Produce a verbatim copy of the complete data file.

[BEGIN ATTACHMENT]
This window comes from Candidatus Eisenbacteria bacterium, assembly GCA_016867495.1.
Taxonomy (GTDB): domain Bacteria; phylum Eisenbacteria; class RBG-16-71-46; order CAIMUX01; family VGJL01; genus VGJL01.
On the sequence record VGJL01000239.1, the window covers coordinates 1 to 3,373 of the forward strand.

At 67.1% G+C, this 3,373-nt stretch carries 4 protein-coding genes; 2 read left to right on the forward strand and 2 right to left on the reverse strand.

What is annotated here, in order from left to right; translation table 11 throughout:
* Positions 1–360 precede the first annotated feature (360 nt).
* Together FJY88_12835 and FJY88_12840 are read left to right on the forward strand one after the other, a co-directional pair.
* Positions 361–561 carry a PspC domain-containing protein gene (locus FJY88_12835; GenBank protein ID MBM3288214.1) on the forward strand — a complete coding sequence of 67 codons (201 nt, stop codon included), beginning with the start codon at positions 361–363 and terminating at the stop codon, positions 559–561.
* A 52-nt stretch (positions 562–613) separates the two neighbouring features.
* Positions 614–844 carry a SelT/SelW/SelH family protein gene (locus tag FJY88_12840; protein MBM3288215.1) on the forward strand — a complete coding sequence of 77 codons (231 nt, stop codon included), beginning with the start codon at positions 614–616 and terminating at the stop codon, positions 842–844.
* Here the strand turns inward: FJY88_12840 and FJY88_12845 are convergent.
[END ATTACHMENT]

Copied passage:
This window comes from Candidatus Eisenbacteria bacterium, assembly GCA_016867495.1.
Taxonomy (GTDB): domain Bacteria; phylum Eisenbacteria; class RBG-16-71-46; order CAIMUX01; family VGJL01; genus VGJL01.
On the sequence record VGJL01000239.1, the window covers coordinates 1 to 3,373 of the forward strand.

At 67.1% G+C, this 3,373-nt stretch carries 4 protein-coding genes; 2 read left to right on the forward strand and 2 right to left on the reverse strand.

What is annotated here, in order from left to right; translation table 11 throughout:
* Positions 1–360 precede the first annotated feature (360 nt).
* Together FJY88_12835 and FJY88_12840 are read left to right on the forward strand one after the other, a co-directional pair.
* Positions 361–561 carry a PspC domain-containing protein gene (locus FJY88_12835; GenBank protein ID MBM3288214.1) on the forward strand — a complete coding sequence of 67 codons (201 nt, stop codon included), beginning with the start codon at positions 361–363 and terminating at the stop codon, positions 559–561.
* A 52-nt stretch (positions 562–613) separates the two neighbouring features.
* Positions 614–844 carry a SelT/SelW/SelH family protein gene (locus tag FJY88_12840; protein MBM3288215.1) on the forward strand — a complete coding sequence of 77 codons (231 nt, stop codon included), beginning with the start codon at positions 614–616 and terminating at the stop codon, positions 842–844.
* Here the strand turns inward: FJY88_12840 and FJY88_12845 are convergent.